Speaker 2:

Literally you know what. And at the beginning of this they thought they were like, oh, he must be gay, he must have done it. And now look.

Speaker 1:

A second bomb in a backpack was found outside the place. Once again, the bomber with the nails.

Speaker 2:

That's like a signature it is.

Speaker 1:

It was a signature. They put another one outside the, the gay and lesbian nightclub, to try to injure police and firefighters. The same thing as the abortion clinic.

Speaker 2:

That is horrible.

Speaker 1:

On January 29th 1998, an abortion clinic was bombed in Birmingham and up Alabama, killing an off duty police officer and critically wounding a nurse.

Speaker 2:

That's so sad. Did anyone die from the first or the first abortion clinic or the gay and gay nightclub?

Speaker 1:

I think people injured, I'm not sure anyone died. So an automobile that was reported at the crime scene was later found abandoned near the Georgia State Line. An investigator traced it to Eric Robert Rudolph, a 31 year old carpenter. Although Rudolph was not immediately found by authorities, they positively identified him. So Rudolph was basically a very, very far right anti-gay, anti-abortion sort of a former army.

Speaker 2:

Exposions.

Speaker 1:

No, we wouldn't call it the fascist. What do you mean Really With all that, maybe, but anyways, he had perpetrated that bombing.

Speaker 2:

Yep Sounds about.

Speaker 1:

Right. So, despite being one of the FBI's most wanted fugitives, Rudolph eluded authorities for five years by hiding in the mountains of western North. He was finally captured on May 31st 2003. As part of the plea agreement that helped him avoid the death sentence, Rudolph pled guilty to all three bombings, as well as the Olympic bombing too. So on August 22nd 2005, during the sentencing, Rudolph apologized to the victims and their families for the Olympic Park bombing.

Speaker 2:

Only that one.

Speaker 1:

Rudolph has been sentenced to serve four consecutive life sentences. Good Plus 120 years. Good For the three bombings in Atlanta. So where does that leave for Richard Joule? Richard Joule had to put his life back together at this point after being, you know, for 88 days, publicly humiliated and perpetrated, you know like persecuted and that sort of thing. Joule filed a lawsuit against the Atlanta Constitution Journal, CNN, the New York Post, NBC News and Piedmont College.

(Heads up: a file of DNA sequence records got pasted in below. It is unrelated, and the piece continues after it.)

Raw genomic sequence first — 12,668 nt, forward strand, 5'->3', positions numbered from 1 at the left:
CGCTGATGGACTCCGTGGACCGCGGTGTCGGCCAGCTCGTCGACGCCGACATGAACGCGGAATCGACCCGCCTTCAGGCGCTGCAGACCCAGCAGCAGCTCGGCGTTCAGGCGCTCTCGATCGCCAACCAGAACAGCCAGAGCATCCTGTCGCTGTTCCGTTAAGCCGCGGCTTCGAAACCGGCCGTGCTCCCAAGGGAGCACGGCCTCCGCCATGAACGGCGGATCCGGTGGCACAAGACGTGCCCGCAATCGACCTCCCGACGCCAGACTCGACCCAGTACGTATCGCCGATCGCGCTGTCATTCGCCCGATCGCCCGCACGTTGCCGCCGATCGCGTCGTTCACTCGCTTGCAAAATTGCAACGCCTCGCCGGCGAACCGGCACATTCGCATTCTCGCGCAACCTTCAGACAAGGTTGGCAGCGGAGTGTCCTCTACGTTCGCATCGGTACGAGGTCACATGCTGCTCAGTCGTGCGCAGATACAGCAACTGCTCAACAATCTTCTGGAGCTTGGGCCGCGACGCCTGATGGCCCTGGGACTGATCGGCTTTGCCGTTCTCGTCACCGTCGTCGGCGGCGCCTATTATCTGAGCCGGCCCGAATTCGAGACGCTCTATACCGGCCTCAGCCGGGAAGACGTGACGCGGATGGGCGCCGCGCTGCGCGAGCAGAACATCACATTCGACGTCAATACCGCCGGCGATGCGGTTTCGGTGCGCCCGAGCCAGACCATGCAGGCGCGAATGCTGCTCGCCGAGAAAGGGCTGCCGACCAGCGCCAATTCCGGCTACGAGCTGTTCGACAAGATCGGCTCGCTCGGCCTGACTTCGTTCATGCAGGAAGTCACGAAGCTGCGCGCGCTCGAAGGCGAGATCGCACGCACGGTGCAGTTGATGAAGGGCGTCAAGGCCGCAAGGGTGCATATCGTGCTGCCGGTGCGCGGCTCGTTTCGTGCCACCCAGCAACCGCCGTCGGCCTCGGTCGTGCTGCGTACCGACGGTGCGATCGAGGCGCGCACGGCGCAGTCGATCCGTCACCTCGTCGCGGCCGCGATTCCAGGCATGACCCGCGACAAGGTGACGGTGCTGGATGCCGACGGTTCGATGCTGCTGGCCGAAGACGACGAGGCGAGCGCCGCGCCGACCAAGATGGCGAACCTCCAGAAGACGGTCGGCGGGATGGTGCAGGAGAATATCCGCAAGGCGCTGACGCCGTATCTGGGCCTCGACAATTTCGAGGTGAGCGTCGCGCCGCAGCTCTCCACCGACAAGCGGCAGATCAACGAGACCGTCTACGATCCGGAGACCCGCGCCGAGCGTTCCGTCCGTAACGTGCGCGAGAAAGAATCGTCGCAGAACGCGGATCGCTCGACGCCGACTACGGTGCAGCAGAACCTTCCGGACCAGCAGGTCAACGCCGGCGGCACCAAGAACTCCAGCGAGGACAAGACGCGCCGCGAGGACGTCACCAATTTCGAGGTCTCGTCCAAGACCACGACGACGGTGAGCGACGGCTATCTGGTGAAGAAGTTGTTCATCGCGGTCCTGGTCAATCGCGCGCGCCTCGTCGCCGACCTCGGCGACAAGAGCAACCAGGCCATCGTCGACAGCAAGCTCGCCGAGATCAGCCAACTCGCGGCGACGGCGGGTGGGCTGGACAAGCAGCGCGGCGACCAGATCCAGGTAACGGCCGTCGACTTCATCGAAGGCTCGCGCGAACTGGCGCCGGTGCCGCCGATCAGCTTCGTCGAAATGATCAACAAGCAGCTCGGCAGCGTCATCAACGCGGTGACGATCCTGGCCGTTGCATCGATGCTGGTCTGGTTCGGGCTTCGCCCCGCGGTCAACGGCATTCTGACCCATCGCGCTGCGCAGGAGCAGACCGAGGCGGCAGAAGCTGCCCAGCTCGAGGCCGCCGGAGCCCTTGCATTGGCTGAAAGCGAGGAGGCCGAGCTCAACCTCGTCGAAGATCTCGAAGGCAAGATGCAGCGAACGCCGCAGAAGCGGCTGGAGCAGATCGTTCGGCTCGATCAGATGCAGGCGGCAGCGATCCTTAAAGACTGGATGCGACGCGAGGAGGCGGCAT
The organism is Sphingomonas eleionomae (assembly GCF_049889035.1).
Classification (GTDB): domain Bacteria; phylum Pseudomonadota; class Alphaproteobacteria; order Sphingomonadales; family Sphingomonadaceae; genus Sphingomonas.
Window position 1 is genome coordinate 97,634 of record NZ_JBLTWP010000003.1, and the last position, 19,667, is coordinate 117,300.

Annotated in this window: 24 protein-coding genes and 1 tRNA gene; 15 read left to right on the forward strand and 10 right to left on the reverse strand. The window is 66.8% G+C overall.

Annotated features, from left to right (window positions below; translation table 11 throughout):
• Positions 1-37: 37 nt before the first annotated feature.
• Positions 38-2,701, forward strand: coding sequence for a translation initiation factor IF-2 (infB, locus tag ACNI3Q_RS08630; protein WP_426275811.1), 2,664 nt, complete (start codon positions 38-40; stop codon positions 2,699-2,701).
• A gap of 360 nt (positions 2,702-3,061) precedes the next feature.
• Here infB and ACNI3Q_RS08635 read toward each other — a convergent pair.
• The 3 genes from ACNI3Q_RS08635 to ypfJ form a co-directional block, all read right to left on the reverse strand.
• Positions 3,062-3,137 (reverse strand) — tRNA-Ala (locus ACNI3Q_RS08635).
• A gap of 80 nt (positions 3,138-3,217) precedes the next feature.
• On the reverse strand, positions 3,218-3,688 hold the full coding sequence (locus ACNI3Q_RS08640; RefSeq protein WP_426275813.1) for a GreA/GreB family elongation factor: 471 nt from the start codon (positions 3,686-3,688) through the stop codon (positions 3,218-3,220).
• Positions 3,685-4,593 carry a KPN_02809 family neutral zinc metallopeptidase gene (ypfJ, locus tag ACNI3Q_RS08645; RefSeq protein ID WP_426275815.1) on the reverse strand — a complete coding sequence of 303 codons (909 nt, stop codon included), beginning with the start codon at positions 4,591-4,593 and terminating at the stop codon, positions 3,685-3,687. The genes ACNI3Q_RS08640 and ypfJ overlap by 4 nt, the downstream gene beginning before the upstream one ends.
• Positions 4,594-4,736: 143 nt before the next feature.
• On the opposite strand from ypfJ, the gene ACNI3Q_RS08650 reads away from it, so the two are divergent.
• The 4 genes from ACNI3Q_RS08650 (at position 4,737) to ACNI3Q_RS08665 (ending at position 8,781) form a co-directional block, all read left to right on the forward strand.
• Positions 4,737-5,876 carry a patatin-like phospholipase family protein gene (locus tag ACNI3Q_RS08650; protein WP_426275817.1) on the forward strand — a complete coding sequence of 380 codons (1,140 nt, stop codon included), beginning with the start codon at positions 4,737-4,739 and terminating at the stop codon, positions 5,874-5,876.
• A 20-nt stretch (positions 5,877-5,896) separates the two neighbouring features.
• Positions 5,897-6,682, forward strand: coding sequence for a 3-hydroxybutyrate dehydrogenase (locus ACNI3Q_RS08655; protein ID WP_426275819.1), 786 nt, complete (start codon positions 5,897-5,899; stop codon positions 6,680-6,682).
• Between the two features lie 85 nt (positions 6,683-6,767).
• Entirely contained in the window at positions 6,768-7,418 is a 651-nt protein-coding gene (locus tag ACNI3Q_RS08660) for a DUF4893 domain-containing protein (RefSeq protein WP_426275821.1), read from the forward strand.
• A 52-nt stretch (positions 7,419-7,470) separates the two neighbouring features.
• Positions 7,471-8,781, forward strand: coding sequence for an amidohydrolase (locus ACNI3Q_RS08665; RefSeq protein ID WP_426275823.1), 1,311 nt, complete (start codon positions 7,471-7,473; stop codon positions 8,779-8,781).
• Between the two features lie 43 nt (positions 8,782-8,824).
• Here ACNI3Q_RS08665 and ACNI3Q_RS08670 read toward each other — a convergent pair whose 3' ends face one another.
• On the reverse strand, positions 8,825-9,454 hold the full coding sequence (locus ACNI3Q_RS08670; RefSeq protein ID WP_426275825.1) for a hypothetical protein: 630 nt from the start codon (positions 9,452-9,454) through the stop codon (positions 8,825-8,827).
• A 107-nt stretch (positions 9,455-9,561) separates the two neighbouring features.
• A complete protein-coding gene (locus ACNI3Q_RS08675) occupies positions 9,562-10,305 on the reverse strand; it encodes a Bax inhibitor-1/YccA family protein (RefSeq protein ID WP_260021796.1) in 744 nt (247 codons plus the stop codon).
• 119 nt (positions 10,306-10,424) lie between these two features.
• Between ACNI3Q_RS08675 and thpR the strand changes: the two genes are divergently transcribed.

Speaker 2:

I mean, I'm not why Piedmont College?

Speaker 1:

Because that the president of the college called in and said, yeah, this is probably your guy too, because we had a farm and this makes sense. Well, that's a tip.

Speaker 2:

They're supposed to call those in.

Speaker 1:

Yeah.

Speaker 2:

But but the news news companies I can see right Because they used the leading language. That apparently duped the FBI.

Speaker 1:

So Richard Joule was awarded an undisclosed amount.

Speaker 2:

I hope it was enough by those entities.

Speaker 1:

Joule worked in years after that in various law enforcement jobs, including a police officer in Pendergrass, georgia. He worked as a deputy sheriff for the Mary Maryweather County Police Department in Georgia on July 30th 1997. Richard Joule testified before a subcommittee of the United States House of Representatives in which he called for an independent investigation into the methods used by the FBI agents during the investigation of him.

Speaker 2:

That's a good idea.

Speaker 1:

He appeared. He also had a kind of a sense of humor about him too. He appeared in a cameo in September of 1997, in an episode of Saturday Night Live in which, jokingly, he was in front of a press court and he fended off suggestions that he was also responsible for the death of Mother Teresa, Princess Diana, both of which occurred later that year.

Speaker 2:

Well, I'm happy you got a check from being the literal scapegoat of the United States.

Speaker 1:

Right, you know, it kind of has a happy ending. The Joule married Dana Joule in 1998, and they remained married until Richard's death in 2007 at the age of 44. The couple relocated to a farm that they bought together in south of Atlanta in 2001. Joule was honored by the grand to be the grand master of ceremonies in Carmel, indiana's Independence Day parade. Joule was chosen in keeping with the parade's theme of unsung heroes. One sweet thing on the anniversary of the bombing, until his death he would go and put one white rose at Olympic Park.

Speaker 1:

That's very sweet, yeah. So anyways, that is, that's Richard Joule's story, and it's. It's easy to make assumptions, right?

Speaker 2: